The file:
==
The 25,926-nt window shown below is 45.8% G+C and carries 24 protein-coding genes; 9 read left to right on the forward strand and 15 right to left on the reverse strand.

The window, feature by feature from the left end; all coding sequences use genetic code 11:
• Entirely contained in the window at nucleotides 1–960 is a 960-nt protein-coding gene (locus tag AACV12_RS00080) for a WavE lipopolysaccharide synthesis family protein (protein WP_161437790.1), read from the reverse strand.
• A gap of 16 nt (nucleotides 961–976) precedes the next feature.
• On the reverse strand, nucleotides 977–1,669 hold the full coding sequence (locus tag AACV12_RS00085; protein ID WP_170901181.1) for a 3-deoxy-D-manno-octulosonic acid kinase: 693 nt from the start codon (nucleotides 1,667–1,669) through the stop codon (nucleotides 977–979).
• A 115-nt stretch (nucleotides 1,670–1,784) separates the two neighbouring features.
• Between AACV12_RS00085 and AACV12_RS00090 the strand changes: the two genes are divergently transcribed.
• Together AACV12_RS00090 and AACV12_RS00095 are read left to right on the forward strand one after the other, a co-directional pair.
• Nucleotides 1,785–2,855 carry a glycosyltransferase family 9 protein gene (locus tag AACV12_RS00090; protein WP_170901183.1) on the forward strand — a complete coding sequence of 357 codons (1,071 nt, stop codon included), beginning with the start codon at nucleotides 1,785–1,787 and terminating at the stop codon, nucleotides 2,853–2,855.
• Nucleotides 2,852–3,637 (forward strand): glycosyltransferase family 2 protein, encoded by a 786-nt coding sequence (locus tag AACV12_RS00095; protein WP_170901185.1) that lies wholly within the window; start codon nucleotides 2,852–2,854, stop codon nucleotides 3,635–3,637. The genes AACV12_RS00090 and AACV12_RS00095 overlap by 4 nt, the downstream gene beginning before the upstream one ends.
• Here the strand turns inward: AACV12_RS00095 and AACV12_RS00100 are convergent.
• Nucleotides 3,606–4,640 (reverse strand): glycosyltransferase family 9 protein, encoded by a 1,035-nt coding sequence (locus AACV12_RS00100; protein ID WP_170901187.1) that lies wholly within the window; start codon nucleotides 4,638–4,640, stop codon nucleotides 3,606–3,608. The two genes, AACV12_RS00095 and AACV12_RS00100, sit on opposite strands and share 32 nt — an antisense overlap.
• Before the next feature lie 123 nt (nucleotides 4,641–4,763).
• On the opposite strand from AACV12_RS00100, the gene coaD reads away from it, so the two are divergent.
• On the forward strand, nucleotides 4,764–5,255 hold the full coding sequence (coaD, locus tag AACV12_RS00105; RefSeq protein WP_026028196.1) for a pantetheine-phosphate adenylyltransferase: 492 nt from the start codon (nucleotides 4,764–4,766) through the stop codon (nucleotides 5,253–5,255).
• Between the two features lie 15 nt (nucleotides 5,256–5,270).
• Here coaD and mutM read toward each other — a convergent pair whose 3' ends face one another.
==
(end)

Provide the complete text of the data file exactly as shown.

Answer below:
The 25,926-nt window shown below is 45.8% G+C and carries 24 protein-coding genes; 9 read left to right on the forward strand and 15 right to left on the reverse strand.

The window, feature by feature from the left end; all coding sequences use genetic code 11:
• Entirely contained in the window at nucleotides 1–960 is a 960-nt protein-coding gene (locus tag AACV12_RS00080) for a WavE lipopolysaccharide synthesis family protein (protein WP_161437790.1), read from the reverse strand.
• A gap of 16 nt (nucleotides 961–976) precedes the next feature.
• On the reverse strand, nucleotides 977–1,669 hold the full coding sequence (locus tag AACV12_RS00085; protein ID WP_170901181.1) for a 3-deoxy-D-manno-octulosonic acid kinase: 693 nt from the start codon (nucleotides 1,667–1,669) through the stop codon (nucleotides 977–979).
• A 115-nt stretch (nucleotides 1,670–1,784) separates the two neighbouring features.
• Between AACV12_RS00085 and AACV12_RS00090 the strand changes: the two genes are divergently transcribed.
• Together AACV12_RS00090 and AACV12_RS00095 are read left to right on the forward strand one after the other, a co-directional pair.
• Nucleotides 1,785–2,855 carry a glycosyltransferase family 9 protein gene (locus tag AACV12_RS00090; protein WP_170901183.1) on the forward strand — a complete coding sequence of 357 codons (1,071 nt, stop codon included), beginning with the start codon at nucleotides 1,785–1,787 and terminating at the stop codon, nucleotides 2,853–2,855.
• Nucleotides 2,852–3,637 (forward strand): glycosyltransferase family 2 protein, encoded by a 786-nt coding sequence (locus tag AACV12_RS00095; protein WP_170901185.1) that lies wholly within the window; start codon nucleotides 2,852–2,854, stop codon nucleotides 3,635–3,637. The genes AACV12_RS00090 and AACV12_RS00095 overlap by 4 nt, the downstream gene beginning before the upstream one ends.
• Here the strand turns inward: AACV12_RS00095 and AACV12_RS00100 are convergent.
• Nucleotides 3,606–4,640 (reverse strand): glycosyltransferase family 9 protein, encoded by a 1,035-nt coding sequence (locus AACV12_RS00100; protein ID WP_170901187.1) that lies wholly within the window; start codon nucleotides 4,638–4,640, stop codon nucleotides 3,606–3,608. The two genes, AACV12_RS00095 and AACV12_RS00100, sit on opposite strands and share 32 nt — an antisense overlap.
• Before the next feature lie 123 nt (nucleotides 4,641–4,763).
• On the opposite strand from AACV12_RS00100, the gene coaD reads away from it, so the two are divergent.
• On the forward strand, nucleotides 4,764–5,255 hold the full coding sequence (coaD, locus tag AACV12_RS00105; RefSeq protein WP_026028196.1) for a pantetheine-phosphate adenylyltransferase: 492 nt from the start codon (nucleotides 4,764–4,766) through the stop codon (nucleotides 5,253–5,255).
• Between the two features lie 15 nt (nucleotides 5,256–5,270).
• Here coaD and mutM read toward each other — a convergent pair whose 3' ends face one another.